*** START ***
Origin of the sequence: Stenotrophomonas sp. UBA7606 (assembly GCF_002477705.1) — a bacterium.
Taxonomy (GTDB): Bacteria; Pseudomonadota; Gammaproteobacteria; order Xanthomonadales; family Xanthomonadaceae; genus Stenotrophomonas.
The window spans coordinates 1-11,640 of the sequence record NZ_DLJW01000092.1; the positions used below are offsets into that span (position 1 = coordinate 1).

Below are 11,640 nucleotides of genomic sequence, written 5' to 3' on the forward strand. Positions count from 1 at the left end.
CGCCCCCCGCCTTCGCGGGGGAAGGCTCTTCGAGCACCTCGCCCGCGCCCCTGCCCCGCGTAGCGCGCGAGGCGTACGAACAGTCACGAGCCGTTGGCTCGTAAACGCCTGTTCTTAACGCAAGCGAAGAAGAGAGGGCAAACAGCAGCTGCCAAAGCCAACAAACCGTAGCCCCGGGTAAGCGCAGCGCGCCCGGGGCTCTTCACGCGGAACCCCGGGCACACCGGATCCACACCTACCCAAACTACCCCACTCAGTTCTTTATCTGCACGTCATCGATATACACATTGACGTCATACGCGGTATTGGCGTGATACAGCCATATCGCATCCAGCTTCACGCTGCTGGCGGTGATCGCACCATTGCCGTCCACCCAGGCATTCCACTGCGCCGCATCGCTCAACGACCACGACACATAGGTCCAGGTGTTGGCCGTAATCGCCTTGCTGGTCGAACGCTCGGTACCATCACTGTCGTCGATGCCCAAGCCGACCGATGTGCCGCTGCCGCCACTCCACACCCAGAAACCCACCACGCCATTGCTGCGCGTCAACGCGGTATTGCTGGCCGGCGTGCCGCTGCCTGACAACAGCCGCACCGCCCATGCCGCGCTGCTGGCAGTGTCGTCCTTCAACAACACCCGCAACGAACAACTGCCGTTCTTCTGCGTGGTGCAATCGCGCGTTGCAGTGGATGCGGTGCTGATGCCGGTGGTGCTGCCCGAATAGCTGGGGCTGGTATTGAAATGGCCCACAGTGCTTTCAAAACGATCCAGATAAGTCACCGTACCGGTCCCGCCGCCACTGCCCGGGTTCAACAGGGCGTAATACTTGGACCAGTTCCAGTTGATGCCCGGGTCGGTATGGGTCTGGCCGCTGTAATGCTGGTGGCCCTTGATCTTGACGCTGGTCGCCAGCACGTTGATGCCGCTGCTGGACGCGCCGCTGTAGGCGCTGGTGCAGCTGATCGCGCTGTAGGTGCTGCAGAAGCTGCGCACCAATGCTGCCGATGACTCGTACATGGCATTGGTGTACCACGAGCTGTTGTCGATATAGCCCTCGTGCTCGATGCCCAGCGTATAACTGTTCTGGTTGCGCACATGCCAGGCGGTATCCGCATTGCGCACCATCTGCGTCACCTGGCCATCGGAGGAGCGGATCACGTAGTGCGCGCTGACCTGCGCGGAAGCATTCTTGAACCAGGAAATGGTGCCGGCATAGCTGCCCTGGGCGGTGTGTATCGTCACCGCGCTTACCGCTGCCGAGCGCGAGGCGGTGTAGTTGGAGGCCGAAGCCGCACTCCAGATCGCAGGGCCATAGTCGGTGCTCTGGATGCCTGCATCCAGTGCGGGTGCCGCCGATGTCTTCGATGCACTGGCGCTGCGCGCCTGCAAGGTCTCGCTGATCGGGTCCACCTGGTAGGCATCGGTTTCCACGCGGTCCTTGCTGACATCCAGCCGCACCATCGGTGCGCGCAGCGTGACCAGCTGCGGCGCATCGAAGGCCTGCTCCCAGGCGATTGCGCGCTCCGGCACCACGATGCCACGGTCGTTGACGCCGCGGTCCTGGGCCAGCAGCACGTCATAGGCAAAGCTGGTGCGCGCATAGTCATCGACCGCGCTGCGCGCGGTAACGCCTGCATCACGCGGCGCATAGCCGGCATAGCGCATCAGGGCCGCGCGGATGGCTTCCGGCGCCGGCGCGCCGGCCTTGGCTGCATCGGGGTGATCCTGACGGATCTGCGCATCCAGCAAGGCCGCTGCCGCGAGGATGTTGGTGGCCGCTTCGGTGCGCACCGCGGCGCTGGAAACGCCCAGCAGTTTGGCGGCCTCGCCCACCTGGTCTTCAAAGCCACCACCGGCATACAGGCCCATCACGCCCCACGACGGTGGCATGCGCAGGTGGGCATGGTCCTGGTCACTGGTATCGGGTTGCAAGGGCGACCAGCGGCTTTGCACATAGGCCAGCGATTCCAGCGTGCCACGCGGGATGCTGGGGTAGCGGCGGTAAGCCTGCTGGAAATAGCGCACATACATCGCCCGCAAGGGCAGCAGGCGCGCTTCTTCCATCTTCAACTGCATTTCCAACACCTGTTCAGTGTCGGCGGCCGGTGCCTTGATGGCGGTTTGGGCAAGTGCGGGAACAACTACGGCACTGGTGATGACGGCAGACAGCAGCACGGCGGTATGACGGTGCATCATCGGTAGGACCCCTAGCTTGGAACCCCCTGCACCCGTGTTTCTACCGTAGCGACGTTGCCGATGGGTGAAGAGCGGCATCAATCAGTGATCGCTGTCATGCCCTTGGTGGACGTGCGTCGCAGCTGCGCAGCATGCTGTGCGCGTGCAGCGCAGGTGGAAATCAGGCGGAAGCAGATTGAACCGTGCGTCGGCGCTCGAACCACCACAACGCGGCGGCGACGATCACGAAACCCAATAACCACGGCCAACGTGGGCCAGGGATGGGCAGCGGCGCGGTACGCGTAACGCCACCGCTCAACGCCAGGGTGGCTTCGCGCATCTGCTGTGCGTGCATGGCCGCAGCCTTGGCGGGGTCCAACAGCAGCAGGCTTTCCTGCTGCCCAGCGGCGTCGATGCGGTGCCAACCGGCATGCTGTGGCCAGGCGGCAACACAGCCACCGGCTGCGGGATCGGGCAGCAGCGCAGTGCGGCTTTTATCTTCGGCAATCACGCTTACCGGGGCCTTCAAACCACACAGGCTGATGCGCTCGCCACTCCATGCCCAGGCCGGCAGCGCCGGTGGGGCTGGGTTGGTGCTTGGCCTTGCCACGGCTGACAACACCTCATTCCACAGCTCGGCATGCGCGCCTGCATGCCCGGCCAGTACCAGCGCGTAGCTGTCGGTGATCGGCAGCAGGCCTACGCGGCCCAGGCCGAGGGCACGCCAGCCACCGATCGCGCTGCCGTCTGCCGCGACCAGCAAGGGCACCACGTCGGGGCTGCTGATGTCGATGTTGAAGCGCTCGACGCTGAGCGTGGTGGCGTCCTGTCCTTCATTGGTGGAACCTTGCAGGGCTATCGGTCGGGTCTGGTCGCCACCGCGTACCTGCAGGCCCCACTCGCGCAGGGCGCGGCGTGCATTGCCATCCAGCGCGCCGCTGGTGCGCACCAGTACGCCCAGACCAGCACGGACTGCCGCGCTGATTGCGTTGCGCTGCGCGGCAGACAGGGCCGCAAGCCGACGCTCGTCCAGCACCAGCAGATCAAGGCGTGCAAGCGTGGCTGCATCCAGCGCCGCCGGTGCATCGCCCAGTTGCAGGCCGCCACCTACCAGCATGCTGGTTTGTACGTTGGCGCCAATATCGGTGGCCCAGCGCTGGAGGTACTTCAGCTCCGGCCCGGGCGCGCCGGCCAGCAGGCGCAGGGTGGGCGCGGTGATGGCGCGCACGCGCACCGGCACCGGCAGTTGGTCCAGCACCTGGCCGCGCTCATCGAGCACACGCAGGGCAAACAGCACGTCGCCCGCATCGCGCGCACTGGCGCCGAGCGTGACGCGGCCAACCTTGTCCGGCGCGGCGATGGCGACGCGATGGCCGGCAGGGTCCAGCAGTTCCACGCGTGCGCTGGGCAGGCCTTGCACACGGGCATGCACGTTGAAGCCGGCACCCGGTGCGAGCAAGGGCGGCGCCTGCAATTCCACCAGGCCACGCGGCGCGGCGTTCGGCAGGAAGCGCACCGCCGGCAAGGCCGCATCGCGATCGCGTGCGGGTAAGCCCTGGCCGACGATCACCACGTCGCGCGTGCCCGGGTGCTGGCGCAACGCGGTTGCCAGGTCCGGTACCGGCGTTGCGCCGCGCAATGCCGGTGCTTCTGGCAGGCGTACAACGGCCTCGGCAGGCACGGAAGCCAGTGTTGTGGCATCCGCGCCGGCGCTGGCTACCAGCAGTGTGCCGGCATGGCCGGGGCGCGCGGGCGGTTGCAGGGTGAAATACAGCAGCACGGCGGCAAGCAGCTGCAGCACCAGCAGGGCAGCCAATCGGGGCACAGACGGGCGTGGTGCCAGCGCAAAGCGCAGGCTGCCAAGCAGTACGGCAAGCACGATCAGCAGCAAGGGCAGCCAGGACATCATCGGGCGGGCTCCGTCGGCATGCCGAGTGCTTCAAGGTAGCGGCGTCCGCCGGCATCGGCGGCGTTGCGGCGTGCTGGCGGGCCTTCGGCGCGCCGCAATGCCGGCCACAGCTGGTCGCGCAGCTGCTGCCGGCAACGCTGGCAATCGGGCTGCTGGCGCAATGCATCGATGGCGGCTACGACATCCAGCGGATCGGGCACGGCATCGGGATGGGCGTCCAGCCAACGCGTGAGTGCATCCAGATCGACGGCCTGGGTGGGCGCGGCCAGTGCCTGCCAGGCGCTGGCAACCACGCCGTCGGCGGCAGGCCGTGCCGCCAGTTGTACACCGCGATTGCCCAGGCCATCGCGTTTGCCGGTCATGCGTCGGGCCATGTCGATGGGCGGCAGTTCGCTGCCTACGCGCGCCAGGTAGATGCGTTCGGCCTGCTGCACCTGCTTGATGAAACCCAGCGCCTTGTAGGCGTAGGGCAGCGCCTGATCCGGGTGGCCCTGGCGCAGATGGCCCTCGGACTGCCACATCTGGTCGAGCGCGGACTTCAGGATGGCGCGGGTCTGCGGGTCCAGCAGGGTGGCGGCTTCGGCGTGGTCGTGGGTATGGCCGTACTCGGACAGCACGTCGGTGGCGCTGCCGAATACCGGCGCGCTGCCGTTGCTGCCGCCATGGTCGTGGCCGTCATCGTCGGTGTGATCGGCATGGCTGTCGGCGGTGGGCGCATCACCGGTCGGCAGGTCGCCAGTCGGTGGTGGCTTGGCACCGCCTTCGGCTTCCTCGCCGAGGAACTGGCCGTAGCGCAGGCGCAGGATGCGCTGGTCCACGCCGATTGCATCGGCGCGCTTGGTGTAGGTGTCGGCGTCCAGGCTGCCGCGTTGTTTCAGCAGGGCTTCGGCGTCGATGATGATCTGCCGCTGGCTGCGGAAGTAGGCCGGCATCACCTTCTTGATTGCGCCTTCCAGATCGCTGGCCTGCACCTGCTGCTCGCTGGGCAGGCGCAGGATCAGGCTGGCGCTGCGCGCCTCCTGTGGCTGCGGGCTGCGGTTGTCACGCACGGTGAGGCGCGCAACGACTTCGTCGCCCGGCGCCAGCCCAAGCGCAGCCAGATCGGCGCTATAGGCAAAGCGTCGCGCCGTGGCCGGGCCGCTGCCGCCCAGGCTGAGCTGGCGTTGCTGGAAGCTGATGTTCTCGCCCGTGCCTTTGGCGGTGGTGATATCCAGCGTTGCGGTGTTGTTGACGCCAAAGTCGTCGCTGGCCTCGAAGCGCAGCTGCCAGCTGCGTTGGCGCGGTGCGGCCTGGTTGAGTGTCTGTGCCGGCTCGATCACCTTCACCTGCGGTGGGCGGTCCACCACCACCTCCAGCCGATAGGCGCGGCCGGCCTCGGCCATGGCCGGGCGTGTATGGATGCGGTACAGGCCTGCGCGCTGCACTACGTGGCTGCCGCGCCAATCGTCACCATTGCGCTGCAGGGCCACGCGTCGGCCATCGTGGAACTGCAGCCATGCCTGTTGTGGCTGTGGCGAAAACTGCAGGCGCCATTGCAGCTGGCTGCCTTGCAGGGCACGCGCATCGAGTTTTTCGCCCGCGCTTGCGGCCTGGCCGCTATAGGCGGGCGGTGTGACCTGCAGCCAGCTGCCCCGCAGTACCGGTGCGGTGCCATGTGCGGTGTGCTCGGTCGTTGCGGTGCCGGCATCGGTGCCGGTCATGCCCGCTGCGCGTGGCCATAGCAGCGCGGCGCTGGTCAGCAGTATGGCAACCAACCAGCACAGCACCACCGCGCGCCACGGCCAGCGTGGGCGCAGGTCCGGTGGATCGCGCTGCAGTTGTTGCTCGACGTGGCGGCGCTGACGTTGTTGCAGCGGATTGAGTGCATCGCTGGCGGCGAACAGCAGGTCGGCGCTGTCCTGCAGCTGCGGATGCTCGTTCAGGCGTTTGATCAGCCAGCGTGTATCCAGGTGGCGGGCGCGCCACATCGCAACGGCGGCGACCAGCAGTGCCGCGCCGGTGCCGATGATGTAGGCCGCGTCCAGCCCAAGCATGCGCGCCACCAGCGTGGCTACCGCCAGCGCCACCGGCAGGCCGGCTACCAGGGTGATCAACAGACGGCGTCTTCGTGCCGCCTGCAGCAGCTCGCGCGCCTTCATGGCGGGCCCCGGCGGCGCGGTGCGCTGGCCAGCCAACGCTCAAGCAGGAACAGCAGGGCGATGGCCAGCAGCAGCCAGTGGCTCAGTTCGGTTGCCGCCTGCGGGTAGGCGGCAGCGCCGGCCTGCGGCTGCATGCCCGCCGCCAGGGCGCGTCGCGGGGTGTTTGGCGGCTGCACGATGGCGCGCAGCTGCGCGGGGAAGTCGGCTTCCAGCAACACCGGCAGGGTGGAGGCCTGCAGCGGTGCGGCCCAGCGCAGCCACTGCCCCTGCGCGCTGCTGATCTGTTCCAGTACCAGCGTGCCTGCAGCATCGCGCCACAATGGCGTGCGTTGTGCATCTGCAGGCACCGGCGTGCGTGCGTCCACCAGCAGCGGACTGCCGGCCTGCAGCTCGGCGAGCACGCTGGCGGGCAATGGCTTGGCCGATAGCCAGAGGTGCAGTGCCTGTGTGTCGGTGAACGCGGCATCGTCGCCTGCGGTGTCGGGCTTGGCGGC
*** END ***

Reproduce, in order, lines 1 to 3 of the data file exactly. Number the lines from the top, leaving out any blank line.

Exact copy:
Origin of the sequence: Stenotrophomonas sp. UBA7606 (assembly GCF_002477705.1) — a bacterium.
Taxonomy (GTDB): Bacteria; Pseudomonadota; Gammaproteobacteria; order Xanthomonadales; family Xanthomonadaceae; genus Stenotrophomonas.
The window spans coordinates 1-11,640 of the sequence record NZ_DLJW01000092.1; the positions used below are offsets into that span (position 1 = coordinate 1).